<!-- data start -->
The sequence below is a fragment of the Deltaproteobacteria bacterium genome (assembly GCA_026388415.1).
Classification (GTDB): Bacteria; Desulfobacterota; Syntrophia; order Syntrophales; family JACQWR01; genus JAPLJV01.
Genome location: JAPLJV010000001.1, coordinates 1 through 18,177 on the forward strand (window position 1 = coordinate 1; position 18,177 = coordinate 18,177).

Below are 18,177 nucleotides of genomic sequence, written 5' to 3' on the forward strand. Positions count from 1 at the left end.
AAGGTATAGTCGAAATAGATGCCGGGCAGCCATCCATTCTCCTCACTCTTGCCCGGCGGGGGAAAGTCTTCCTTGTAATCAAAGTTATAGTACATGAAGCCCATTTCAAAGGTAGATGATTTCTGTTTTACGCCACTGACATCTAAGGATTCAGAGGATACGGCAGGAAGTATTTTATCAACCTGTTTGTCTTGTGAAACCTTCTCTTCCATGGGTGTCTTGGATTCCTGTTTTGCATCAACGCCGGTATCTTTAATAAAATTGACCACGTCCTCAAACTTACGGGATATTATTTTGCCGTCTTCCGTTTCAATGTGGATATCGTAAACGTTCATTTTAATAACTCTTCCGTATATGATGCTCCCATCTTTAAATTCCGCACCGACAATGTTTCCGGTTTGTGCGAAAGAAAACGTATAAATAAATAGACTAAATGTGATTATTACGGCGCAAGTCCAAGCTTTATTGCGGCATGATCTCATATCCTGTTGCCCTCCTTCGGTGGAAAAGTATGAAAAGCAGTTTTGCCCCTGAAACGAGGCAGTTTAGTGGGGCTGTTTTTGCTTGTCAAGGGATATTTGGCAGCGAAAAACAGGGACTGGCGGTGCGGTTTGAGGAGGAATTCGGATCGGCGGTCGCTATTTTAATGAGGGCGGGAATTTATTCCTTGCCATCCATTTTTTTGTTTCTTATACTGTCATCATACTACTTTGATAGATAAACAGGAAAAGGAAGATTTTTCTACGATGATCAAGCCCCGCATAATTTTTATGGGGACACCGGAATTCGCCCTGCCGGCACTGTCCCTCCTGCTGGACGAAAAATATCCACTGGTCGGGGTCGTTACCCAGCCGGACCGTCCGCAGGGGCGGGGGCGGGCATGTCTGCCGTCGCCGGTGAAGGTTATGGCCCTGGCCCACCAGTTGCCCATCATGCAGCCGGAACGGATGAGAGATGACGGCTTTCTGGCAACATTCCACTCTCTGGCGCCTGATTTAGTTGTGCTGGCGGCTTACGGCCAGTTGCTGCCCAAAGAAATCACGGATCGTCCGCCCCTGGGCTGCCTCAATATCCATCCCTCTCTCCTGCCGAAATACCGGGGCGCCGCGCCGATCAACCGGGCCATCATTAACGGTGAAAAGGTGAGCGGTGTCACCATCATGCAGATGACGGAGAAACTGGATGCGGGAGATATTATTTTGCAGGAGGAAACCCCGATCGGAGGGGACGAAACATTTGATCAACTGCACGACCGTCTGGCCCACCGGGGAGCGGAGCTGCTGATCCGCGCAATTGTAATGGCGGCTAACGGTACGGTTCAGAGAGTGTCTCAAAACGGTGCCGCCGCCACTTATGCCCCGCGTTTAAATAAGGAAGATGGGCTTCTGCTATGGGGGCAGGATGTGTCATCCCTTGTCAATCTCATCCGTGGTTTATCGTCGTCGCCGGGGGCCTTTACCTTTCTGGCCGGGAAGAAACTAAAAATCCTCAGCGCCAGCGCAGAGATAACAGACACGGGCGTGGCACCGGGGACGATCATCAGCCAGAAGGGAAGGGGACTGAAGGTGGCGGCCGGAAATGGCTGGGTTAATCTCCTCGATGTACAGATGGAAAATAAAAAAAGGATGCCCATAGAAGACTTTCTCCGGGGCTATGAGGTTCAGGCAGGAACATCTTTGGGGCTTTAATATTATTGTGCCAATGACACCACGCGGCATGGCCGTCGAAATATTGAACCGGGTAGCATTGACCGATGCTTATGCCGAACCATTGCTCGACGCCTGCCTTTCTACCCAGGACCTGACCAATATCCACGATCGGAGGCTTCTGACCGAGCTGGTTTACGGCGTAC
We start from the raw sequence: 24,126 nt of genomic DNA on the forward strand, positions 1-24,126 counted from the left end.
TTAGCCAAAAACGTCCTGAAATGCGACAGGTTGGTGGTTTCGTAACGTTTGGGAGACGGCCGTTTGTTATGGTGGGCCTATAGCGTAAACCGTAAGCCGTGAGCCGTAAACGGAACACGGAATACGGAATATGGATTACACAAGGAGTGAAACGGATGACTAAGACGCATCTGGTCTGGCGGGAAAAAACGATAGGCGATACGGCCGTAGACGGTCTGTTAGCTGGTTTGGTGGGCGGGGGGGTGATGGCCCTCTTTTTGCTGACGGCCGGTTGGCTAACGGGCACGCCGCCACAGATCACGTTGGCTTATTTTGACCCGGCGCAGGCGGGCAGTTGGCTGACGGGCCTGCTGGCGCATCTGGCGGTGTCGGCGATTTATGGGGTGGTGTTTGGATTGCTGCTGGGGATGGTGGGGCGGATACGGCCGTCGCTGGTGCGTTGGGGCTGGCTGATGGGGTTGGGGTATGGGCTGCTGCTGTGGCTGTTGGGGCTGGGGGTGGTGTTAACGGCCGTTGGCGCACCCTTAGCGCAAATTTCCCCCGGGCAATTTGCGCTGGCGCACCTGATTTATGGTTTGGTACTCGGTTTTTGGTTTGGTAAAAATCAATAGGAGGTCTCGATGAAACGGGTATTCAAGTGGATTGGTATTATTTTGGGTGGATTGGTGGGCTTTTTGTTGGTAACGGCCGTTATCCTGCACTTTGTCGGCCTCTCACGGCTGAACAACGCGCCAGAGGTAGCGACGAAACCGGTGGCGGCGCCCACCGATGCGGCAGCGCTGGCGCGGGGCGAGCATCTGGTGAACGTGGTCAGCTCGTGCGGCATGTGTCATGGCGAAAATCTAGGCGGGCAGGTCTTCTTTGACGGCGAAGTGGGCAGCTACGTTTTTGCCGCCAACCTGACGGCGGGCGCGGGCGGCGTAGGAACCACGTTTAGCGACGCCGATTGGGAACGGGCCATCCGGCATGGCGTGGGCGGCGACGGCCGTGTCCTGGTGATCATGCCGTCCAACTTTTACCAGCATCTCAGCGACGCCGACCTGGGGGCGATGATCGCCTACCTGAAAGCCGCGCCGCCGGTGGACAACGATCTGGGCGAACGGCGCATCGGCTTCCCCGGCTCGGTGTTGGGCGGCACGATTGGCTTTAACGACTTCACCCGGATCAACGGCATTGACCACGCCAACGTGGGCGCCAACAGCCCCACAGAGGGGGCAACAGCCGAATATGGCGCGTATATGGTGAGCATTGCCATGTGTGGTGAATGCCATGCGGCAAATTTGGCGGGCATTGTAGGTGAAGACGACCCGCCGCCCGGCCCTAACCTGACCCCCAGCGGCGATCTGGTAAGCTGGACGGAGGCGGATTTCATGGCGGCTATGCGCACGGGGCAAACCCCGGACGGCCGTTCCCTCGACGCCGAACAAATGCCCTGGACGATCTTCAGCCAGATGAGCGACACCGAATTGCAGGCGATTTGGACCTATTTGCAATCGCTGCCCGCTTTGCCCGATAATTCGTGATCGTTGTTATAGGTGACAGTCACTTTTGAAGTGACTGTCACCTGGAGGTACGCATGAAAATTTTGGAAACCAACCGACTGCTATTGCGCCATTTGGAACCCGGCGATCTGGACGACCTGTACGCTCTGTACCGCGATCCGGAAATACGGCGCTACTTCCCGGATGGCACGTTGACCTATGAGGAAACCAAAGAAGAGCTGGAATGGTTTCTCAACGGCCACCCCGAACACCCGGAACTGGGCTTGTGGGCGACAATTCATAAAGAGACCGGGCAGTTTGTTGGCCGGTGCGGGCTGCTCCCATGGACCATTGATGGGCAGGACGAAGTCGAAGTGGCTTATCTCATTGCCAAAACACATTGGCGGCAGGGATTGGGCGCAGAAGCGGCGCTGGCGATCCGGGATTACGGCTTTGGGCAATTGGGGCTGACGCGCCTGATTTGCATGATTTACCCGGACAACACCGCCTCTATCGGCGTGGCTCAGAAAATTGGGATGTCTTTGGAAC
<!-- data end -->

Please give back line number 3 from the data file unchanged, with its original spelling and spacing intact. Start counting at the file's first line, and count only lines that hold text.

Genome location: JAPLJV010000001.1, coordinates 1 through 18,177 on the forward strand (window position 1 = coordinate 1; position 18,177 = coordinate 18,177).